Cotton Production in Turkmenistan: Use of Forced Labor in an Inefficient System
For the second consecutive year the main national holiday in Turkmenistan — Independence Day — is being celebrated on September 27. Last year it was brought forward a month by decision of President Gurbanguly Berdimuhamedov.
Following long-established tradition, preparations start long before the holiday itself. This time they began on August 10. Despite the unrelenting heat — from morning the temperature in Ashgabat is 30 degrees and by afternoon it’s well over 35 — the employees of state institutions must attend rehearsals several times a week. They are released from their main jobs and sent to the Dagdan stadium near the railway station. They begin at 7.00 in the morning but even such an early start doesn’t save them from the heat. To be on the safe side, there’s always an ambulance on duty at the entrance to the stadium.
Somebody always needs the help of the paramedics: people complain of weakness, headaches, and nausea, and there are instances of fainting too.
At the rehearsals people have to synchronize various formations, learn to march in step, and loudly shout “Arkadaga shohrat!” or “Glory to Arkadag!” and other chants and slogans. (Arkadag, meaning Protector, is an honorific title of President Berdimuhamedov.)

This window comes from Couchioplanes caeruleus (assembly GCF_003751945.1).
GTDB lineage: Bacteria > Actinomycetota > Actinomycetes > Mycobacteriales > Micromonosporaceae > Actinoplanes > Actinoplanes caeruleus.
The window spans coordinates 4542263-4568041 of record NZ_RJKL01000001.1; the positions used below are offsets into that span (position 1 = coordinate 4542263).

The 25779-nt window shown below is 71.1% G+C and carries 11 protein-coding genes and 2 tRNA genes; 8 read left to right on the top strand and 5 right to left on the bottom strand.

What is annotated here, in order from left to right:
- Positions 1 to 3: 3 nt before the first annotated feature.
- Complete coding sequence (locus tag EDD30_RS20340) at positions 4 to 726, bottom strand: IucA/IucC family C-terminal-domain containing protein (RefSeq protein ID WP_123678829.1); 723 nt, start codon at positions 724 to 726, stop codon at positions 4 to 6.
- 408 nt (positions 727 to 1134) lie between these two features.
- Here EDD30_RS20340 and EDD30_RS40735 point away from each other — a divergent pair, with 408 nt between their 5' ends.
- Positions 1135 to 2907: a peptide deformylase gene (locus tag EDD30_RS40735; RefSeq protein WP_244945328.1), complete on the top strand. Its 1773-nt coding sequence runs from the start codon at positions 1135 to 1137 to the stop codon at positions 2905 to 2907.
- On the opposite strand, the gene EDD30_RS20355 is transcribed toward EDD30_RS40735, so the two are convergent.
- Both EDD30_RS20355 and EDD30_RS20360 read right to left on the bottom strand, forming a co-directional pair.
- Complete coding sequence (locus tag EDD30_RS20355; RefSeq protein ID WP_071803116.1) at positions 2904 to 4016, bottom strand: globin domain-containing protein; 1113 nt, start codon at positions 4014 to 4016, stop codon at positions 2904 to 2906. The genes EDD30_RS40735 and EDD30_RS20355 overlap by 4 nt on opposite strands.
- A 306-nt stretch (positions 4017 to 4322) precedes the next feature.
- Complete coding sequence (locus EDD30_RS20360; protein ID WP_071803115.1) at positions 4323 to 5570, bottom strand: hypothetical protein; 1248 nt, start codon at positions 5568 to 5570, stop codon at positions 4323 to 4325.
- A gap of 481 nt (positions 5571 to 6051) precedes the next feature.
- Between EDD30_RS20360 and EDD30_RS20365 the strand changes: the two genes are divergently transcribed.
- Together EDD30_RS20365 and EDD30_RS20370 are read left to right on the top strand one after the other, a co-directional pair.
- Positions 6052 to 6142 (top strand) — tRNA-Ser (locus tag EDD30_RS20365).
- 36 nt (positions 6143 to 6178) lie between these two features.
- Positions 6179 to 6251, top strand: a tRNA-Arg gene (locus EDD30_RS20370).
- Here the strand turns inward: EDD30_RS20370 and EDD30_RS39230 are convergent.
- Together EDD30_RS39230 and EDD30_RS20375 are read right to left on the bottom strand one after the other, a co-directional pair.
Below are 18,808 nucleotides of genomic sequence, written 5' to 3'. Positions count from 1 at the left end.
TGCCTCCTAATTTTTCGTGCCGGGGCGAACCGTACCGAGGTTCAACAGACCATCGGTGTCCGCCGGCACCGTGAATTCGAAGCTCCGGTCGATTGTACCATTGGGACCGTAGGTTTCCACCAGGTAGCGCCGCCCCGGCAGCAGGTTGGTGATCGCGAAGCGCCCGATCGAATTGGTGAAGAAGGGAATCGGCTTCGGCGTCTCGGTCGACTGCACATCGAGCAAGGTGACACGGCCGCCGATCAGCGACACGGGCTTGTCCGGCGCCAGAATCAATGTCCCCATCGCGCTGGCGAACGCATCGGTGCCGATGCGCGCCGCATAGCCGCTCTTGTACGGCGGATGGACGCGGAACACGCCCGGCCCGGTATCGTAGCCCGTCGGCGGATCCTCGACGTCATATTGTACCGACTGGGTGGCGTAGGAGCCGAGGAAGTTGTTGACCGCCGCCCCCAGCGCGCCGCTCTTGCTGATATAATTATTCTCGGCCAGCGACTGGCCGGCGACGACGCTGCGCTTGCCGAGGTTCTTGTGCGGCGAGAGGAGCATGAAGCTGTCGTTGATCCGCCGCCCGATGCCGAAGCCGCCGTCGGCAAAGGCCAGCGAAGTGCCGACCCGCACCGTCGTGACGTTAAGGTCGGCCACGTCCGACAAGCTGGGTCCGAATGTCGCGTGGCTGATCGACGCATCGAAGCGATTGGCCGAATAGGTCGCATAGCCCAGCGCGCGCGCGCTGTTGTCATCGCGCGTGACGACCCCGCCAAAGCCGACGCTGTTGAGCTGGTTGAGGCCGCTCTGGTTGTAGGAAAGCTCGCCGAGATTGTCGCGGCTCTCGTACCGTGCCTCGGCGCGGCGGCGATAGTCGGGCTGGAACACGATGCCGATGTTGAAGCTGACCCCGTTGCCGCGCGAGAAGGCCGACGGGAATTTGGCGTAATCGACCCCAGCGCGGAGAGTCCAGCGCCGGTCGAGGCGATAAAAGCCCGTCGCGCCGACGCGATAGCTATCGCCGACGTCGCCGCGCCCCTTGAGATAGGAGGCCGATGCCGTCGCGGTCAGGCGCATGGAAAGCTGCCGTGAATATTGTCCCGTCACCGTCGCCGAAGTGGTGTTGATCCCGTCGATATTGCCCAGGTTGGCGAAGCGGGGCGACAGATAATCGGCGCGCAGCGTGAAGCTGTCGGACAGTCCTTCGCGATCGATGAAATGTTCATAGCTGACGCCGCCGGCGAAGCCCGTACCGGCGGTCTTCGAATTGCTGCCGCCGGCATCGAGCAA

Students are also involved in the preparations, although the academic year hasn’t yet begun.
“There won’t be any lessons for a whole month [September],” one of the students said while waiting for rehearsals to start. “I’m in the fourth year of my course and it’s been like this every year.”
“A coercive holiday” is what residents call it in other parts of the country where rehearsals have also started.
“It’s not worth refusing,” a kindergarten teacher from Turkmenabat said. “They’ll threaten you with the sack on the slightest pretext. No one wants to risk losing their job. And everyone knows that after Independence Day people will be sent en masse to the cotton harvest.”
Some women have to bring their children to the rehearsals, where the youngsters sit in the full glare of the sun waiting for their mothers. It’s still the school holidays in Turkmenistan and there’s often no one at home to watch the 10- to 12-year-olds.
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